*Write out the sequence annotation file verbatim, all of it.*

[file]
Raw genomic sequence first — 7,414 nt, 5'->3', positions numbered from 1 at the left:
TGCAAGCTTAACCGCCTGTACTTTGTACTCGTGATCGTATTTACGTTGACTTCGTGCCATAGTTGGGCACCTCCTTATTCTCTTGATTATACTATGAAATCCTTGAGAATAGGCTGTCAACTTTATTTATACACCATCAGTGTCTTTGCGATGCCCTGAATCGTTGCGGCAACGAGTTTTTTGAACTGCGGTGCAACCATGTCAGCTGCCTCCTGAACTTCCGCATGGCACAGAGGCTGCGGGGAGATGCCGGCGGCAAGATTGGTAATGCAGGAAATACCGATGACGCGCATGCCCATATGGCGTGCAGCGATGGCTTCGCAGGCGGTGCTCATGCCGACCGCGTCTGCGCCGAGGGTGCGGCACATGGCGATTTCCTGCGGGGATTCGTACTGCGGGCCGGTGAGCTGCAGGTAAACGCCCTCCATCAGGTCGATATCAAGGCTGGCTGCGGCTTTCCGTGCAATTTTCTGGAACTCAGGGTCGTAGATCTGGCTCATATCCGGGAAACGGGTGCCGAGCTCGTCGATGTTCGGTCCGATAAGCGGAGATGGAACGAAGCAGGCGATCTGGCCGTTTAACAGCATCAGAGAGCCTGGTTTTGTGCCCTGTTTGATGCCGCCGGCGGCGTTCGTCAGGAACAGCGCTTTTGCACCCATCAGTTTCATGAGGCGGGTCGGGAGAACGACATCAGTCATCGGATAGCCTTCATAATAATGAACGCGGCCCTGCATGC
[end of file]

Raw genomic sequence first — 7,414 nt, 5'->3', positions numbered from 1 at the left:
TGCAAGCTTAACCGCCTGTACTTTGTACTCGTGATCGTATTTACGTTGACTTCGTGCCATAGTTGGGCACCTCCTTATTCTCTTGATTATACTATGAAATCCTTGAGAATAGGCTGTCAACTTTATTTATACACCATCAGTGTCTTTGCGATGCCCTGAATCGTTGCGGCAACGAGTTTTTTGAACTGCGGTGCAACCATGTCAGCTGCCTCCTGAACTTCCGCATGGCACAGAGGCTGCGGGGAGATGCCGGCGGCAAGATTGGTAATGCAGGAAATACCGATGACGCGCATGCCCATATGGCGTGCAGCGATGGCTTCGCAGGCGGTGCTCATGCCGACCGCGTCTGCGCCGAGGGTGCGGCACATGGCGATTTCCTGCGGGGATTCGTACTGCGGGCCGGTGAGCTGCAGGTAAACGCCCTCCATCAGGTCGATATCAAGGCTGGCTGCGGCTTTCCGTGCAATTTTCTGGAACTCAGGGTCGTAGATCTGGCTCATATCCGGGAAACGGGTGCCGAGCTCGTCGATGTTCGGTCCGATAAGCGGAGATGGAACGAAGCAGGCGATCTGGCCGTTTAACAGCATCAGAGAGCCTGGTTTTGTGCCCTGTTTGATGCCGCCGGCGGCGTTCGTCAGGAACAGCGCTTTTGCACCCATCAGTTTCATGAGGCGGGTCGGGAGAACGACATCAGTCATCGGATAGCCTTCATAATAATGAACGCGGCCCTGCATGC